Blessed be the God and Father of our Lord Jesus Christ, who has blessed us in Christ with every spiritual blessing in the heavenly places, just as he chose us in Christ before the foundation of the world to be holy and blameless before him in love. He destined us for adoption as his children through Jesus Christ, according to the good pleasure of his will, to the praise of his glorious grace that he freely bestowed on us in the Beloved.
In him we have redemption through his blood, the forgiveness of our trespasses, according to the riches of his grace that he lavished on us. With all wisdom and insight he has made known to us the mystery of his will, according to his good pleasure that he set forth in Christ, as a plan for the fullness of time, to gather up all things in him, things in heaven and things on earth.
In Christ we have also obtained an inheritance, having been destined according to the purpose of him who accomplishes all things according to his counsel and will, so that we, who were the first to set our hope on Christ, might live for the praise of his glory. In him you also, when you had heard the word of truth, the gospel of your salvation, and had believed in him, were marked with the seal of the promised Holy Spirit; this is the pledge of our inheritance toward redemption as God's own people, to the praise of his glory.
Mark 6:14-29
King Herod heard of it, for Jesus' name had become known. Some were saying, "John the baptizer has been raised from the dead; and for this reason these powers are at work in him." But others said, "It is Elijah." And others said, "It is a prophet, like one of the prophets of old." But when Herod heard of it, he said, "John, whom I beheaded, has been raised." For Herod himself had sent men who arrested John, bound him, and put him in prison on account of Herodias, his brother Philip's wife, because Herod had married her. For John had been telling Herod, "It is not lawful for you to have your brother's wife." And Herodias had a grudge against him, and wanted to kill him. But she could not, for Herod feared John, knowing that he was a righteous and holy man, and he protected him. When he heard him, he was greatly perplexed; and yet he liked to listen to him.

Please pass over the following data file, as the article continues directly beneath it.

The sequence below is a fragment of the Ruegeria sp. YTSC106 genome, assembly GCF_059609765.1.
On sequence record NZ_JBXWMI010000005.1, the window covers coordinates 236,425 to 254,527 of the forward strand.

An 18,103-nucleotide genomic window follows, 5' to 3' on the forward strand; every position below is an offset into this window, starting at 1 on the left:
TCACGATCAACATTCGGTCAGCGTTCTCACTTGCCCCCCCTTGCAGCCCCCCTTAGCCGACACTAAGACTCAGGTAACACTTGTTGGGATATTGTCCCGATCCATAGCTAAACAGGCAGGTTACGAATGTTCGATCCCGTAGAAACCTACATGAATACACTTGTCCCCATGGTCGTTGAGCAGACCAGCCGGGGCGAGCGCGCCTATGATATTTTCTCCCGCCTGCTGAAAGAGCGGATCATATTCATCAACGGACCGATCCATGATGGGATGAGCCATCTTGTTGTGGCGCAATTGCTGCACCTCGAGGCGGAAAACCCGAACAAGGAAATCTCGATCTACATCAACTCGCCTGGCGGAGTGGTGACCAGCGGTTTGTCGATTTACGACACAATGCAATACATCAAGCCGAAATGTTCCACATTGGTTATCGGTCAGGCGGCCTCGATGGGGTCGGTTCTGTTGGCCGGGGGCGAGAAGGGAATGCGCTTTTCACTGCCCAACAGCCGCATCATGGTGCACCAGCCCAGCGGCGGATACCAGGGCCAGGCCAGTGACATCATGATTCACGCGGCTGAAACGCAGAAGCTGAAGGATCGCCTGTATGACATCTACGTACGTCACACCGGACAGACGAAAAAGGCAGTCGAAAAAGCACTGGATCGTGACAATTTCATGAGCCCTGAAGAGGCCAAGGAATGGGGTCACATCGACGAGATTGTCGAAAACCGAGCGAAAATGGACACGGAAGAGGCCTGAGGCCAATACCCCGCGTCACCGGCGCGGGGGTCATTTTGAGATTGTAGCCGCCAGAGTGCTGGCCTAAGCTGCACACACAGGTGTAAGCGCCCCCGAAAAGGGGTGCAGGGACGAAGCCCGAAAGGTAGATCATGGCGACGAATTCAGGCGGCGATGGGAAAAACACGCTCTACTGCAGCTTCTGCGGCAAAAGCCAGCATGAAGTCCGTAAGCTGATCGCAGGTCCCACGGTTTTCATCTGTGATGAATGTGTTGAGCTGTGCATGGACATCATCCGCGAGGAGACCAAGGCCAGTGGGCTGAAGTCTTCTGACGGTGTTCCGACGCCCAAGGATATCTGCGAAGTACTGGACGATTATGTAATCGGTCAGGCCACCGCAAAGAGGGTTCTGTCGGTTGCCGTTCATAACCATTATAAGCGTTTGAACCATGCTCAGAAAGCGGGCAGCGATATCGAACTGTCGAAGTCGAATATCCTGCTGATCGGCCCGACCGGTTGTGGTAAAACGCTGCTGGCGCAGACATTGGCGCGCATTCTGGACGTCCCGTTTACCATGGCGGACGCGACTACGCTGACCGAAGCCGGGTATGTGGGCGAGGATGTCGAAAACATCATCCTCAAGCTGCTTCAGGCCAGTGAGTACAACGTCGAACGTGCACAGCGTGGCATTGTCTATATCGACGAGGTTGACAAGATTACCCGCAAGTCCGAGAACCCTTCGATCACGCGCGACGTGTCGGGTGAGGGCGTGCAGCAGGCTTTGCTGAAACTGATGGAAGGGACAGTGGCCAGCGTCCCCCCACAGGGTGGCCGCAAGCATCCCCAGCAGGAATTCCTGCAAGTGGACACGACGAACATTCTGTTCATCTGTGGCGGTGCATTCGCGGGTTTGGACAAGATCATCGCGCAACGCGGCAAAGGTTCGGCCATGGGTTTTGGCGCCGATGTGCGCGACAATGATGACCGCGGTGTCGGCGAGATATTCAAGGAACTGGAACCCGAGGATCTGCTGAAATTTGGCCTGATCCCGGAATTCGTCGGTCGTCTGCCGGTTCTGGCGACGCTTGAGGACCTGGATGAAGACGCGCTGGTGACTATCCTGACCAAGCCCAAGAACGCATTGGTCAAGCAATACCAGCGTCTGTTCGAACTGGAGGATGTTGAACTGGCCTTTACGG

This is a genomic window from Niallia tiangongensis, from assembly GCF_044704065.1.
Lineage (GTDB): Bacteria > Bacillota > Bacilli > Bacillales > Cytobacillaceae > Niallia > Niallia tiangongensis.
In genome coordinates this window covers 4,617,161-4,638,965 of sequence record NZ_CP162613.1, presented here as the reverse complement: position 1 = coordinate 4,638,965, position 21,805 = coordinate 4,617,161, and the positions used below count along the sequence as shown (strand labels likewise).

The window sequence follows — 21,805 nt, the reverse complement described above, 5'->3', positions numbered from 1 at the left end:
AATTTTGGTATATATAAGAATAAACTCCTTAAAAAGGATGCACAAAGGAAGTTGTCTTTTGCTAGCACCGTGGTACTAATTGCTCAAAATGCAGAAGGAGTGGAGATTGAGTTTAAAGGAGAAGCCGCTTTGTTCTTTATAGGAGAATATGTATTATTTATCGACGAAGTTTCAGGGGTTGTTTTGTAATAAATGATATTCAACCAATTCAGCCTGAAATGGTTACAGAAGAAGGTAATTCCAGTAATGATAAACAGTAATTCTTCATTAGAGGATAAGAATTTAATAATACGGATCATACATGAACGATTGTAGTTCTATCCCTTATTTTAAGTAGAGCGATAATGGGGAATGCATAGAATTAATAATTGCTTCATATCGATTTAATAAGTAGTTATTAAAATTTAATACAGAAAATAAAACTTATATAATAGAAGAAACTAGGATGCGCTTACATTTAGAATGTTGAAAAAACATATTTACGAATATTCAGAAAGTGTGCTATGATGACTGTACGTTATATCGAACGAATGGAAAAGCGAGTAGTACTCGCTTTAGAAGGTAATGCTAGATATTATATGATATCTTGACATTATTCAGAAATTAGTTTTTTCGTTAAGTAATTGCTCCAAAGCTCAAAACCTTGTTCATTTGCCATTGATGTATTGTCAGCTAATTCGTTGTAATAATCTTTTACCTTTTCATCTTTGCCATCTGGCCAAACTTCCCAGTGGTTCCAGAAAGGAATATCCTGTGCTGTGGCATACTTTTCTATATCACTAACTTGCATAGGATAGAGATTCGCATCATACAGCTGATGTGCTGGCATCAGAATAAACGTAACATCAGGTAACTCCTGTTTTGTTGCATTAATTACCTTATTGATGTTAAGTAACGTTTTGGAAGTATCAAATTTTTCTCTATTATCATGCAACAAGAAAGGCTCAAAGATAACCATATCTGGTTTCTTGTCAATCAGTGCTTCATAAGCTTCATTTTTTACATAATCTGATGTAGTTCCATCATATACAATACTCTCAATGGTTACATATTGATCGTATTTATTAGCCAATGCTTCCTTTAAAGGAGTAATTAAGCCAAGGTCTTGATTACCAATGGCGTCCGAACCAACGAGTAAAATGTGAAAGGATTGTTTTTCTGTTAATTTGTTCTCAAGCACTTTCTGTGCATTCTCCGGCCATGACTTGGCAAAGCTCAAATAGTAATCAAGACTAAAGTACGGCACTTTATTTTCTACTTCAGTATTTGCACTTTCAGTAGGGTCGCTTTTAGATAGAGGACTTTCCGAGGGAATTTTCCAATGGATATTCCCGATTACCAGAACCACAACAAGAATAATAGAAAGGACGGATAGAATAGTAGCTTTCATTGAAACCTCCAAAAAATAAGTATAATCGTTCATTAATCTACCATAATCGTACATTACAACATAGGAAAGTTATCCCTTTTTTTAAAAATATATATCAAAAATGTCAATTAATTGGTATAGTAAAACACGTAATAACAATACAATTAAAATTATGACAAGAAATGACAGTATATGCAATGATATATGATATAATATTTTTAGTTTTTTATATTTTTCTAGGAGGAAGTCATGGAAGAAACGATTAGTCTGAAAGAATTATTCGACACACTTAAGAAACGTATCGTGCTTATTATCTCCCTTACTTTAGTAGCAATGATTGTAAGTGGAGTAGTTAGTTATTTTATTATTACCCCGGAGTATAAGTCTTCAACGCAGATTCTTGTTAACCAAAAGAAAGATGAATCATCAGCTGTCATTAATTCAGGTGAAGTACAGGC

But an opportunity came when Herod on his birthday gave a banquet for his courtiers and officers and for the leaders of Galilee. hen his daughter Herodias came in and danced, she pleased Herod and his guests; and the king said to the girl, "Ask me for whatever you wish, and I will give it." And he solemnly swore to her, "Whatever you ask me, I will give you, even half of my kingdom." She went out and said to her mother, "What should I ask for?" She replied, "The head of John the baptizer." Immediately she rushed back to the king and requested, "I want you to give me at once the head of John the Baptist on a platter."
The king was deeply grieved; yet out of regard for his oaths and for the guests, he did not want to refuse her. Immediately the king sent a soldier of the guard with orders to bring John's head. He went and beheaded him in the prison, brought his head on a platter, and gave it to the girl. Then the girl gave it to her mother. When his disciples heard about it, they came and took his body, and laid it in a tomb.